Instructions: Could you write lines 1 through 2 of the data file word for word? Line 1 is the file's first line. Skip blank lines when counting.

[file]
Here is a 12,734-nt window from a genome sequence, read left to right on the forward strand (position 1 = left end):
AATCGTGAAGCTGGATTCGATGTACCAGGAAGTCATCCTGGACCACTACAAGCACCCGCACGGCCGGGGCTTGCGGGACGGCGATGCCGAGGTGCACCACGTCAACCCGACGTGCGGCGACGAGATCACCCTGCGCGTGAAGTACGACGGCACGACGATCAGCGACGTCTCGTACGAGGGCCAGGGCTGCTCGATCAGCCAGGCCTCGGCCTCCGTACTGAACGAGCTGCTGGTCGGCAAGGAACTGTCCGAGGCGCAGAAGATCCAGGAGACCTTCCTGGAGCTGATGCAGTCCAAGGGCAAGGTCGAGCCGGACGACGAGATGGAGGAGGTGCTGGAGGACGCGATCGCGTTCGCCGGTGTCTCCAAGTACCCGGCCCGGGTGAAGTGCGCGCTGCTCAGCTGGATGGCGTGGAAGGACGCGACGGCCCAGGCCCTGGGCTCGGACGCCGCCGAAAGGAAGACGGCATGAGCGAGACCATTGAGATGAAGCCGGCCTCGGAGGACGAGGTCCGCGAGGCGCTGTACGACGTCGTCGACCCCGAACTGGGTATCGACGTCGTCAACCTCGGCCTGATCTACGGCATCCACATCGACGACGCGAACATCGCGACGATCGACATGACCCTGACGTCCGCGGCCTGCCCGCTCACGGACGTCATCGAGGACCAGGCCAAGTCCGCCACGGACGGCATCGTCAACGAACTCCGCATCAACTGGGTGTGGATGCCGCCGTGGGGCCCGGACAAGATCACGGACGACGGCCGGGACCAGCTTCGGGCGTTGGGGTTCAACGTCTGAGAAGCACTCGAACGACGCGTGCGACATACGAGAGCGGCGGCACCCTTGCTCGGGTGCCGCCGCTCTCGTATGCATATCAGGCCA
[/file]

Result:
Here is a 12,734-nt window from a genome sequence, read left to right on the forward strand (position 1 = left end):
AATCGTGAAGCTGGATTCGATGTACCAGGAAGTCATCCTGGACCACTACAAGCACCCGCACGGCCGGGGCTTGCGGGACGGCGATGCCGAGGTGCACCACGTCAACCCGACGTGCGGCGACGAGATCACCCTGCGCGTGAAGTACGACGGCACGACGATCAGCGACGTCTCGTACGAGGGCCAGGGCTGCTCGATCAGCCAGGCCTCGGCCTCCGTACTGAACGAGCTGCTGGTCGGCAAGGAACTGTCCGAGGCGCAGAAGATCCAGGAGACCTTCCTGGAGCTGATGCAGTCCAAGGGCAAGGTCGAGCCGGACGACGAGATGGAGGAGGTGCTGGAGGACGCGATCGCGTTCGCCGGTGTCTCCAAGTACCCGGCCCGGGTGAAGTGCGCGCTGCTCAGCTGGATGGCGTGGAAGGACGCGACGGCCCAGGCCCTGGGCTCGGACGCCGCCGAAAGGAAGACGGCATGAGCGAGACCATTGAGATGAAGCCGGCCTCGGAGGACGAGGTCCGCGAGGCGCTGTACGACGTCGTCGACCCCGAACTGGGTATCGACGTCGTCAACCTCGGCCTGATCTACGGCATCCACATCGACGACGCGAACATCGCGACGATCGACATGACCCTGACGTCCGCGGCCTGCCCGCTCACGGACGTCATCGAGGACCAGGCCAAGTCCGCCACGGACGGCATCGTCAACGAACTCCGCATCAACTGGGTGTGGATGCCGCCGTGGGGCCCGGACAAGATCACGGACGACGGCCGGGACCAGCTTCGGGCGTTGGGGTTCAACGTCTGAGAAGCACTCGAACGACGCGTGCGACATACGAGAGCGGCGGCACCCTTGCTCGGGTGCCGCCGCTCTCGTATGCATATCAGGCCA